Welcome to the maths page of our website.
PLEASE NOTE THIS PAGE IS CURRENTLY UNDER CONSTRUCTION – PLEASE KEEP CHECKING THE PAGE FOR UPDATES
Here you will find information on the way our children develop their skills at Overfields Primary School in this vital and fascinating subject. We are aiming to produce pupils with the skills and knowledge to become confident mathematicians; to be able to use maths whenever it is required as both a child and an adult and to use maths as a key to unlock problems, to be creative and to have fun.
To see the way that teaching and learning in maths supports our school’s wider curriculum vision, click here:
Teaching for Mastery
In 2019, we adopted a ‘Teaching for Mastery’ (TfM) approach to maths. Teaching for Mastery is an approach that covers school organisation and classroom practice to allow pupils to ‘master’ each stage of their maths development. The aim is to allow each and every pupil to acquire a deep, long lasting and adaptable understanding of maths. When a pupil masters one aspect of maths it opens up the opportunity to move successfully to more advanced material.
Without mastery, the journey through new learning can create gaps in knowledge that prevent children from accessing the next steps required. Pupils can show mastery at any age, it is not an end point.
Mastering maths means pupils acquiring a deep, long-term, secure and adaptable understanding of the subject. They make connections between different elements and know why and how each link together. They become fluent in moving from one aspect of maths to another to allow them to find the best way to solve a problem. Pupils who are showing mastery of an aspect of maths are ‘understanding’ rather than just ‘doing’ maths.
If you would like to find out more about Teaching for Mastery, you can access the National Centre for Excellence in Teaching Maths here:
At Overfields Primary School, we teach the National Curriculum for Maths. Our long term planning is broken down into four strands – Number Sense, Additive Reasoning, Multiplicative Reasoning and Geometric Reasoning.
Number Sense – the number system, place value, counting, rounding, reading and writing numbers, comparing, ordering
Additive Reasoning – the link between addition and subtraction; the relationship between parts and wholes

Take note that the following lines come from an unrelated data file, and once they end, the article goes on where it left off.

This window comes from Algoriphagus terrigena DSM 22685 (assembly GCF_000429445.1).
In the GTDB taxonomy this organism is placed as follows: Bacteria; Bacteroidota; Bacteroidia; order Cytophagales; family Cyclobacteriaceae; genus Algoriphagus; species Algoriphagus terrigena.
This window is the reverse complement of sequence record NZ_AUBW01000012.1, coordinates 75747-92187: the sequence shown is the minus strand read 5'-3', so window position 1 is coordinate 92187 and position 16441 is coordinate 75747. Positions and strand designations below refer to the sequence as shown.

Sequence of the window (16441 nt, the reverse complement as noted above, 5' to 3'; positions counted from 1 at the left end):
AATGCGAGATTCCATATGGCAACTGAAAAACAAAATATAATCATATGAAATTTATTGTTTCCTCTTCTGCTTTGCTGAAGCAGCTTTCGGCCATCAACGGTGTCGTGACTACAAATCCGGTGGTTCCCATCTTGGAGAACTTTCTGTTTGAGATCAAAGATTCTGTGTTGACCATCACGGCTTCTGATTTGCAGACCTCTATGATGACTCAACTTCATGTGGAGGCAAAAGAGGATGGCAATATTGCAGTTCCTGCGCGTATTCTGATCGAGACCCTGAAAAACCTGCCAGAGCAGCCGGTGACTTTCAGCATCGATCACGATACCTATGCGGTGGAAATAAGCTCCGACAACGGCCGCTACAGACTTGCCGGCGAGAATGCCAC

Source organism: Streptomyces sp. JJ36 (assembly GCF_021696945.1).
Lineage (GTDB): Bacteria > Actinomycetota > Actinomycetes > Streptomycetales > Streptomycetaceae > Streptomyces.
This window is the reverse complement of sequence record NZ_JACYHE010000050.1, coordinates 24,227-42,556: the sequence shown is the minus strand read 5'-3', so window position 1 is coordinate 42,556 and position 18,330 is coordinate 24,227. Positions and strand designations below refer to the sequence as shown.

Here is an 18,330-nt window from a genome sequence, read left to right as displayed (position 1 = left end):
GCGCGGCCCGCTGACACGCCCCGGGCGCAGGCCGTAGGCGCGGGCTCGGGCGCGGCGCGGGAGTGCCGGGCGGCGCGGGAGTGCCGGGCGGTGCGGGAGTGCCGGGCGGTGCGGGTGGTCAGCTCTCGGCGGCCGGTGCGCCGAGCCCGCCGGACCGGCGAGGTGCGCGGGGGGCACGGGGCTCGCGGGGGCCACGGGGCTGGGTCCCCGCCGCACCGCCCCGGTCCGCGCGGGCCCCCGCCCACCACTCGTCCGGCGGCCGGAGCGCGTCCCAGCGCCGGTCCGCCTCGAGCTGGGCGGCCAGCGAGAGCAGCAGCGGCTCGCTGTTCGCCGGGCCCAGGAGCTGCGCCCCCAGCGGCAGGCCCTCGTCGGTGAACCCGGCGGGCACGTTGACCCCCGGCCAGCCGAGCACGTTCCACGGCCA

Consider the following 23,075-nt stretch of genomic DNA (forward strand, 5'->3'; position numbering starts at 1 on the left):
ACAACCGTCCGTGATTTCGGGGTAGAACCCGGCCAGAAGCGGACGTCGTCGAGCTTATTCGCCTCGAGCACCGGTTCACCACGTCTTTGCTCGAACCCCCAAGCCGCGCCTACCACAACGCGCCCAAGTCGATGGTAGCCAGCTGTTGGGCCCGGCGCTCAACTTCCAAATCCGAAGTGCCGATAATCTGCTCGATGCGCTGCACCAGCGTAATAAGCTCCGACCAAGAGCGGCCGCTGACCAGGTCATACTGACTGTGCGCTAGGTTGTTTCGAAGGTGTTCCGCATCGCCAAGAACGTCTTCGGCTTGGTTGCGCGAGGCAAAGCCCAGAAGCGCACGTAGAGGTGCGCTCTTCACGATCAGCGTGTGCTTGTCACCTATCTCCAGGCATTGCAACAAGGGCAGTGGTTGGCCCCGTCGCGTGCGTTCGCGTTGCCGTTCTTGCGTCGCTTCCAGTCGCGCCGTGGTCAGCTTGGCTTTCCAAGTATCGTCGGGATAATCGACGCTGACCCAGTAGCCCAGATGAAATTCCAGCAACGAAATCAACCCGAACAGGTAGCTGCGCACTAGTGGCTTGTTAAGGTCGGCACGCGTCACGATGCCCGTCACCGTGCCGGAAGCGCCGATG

Multiplicative Reasoning – the link between multiplication and division; scaling, area, ratio and proportion
Geometric Reasoning – the maths of shapes, angles, coordinates, properties, translations
Each of these strands is linked together and topics such as data handling, measure, time and money are covered across all four areas.
To view the Medium Term Planning for each year group, click below:
Pupils can use many different methods in order to solve addition, subtraction, multiplication and division problems. Some methods are more efficient for certain problems and situations and a confident mathematician can pick and choose the correct method from a variety they know. To ensure these methods are taught in a logical and progressive manner, we have created a calculation policy which shows the different methods that each year group will be introduced to and on which subsequent methods will build. To see our calculation policy, click the following links:
Maths in Early Years
Across Nursery and Reception, we develop the children’s mathematical understanding through stories, songs, games, imaginative play and everyday activities such as snack time, morning routines, so that children enjoy experimenting and become confident, comfortable and curious about numbers, shapes, patterns and measures in their environment
In Nursery and Reception, maths is broken into two main strands:
Children are taught to count reliably with numbers from 1-20, place them in order and say which number is one more or one less than a given number. Using quantities and objects, they add and subtract two single-digit numbers and count on or back to find the answer. They solve problems, including doubling, halving and sharing.
Shape, space and measures
Children are taught to use everyday language to talk about size, weight, capacity, position, distance, time and money to compare quantities and objects and to solve
For our very youngest children, maths is covered during daily interactions with the children whilst child-initiated learning is taking place, for example: introducing the words ‘full’ and ’empty’ while playing with water and taking turns singing 5 current buns after making them out of dough.
There is a big focus on developing Mathematical vocabulary through practical activities linked to the story of the week when appropriate.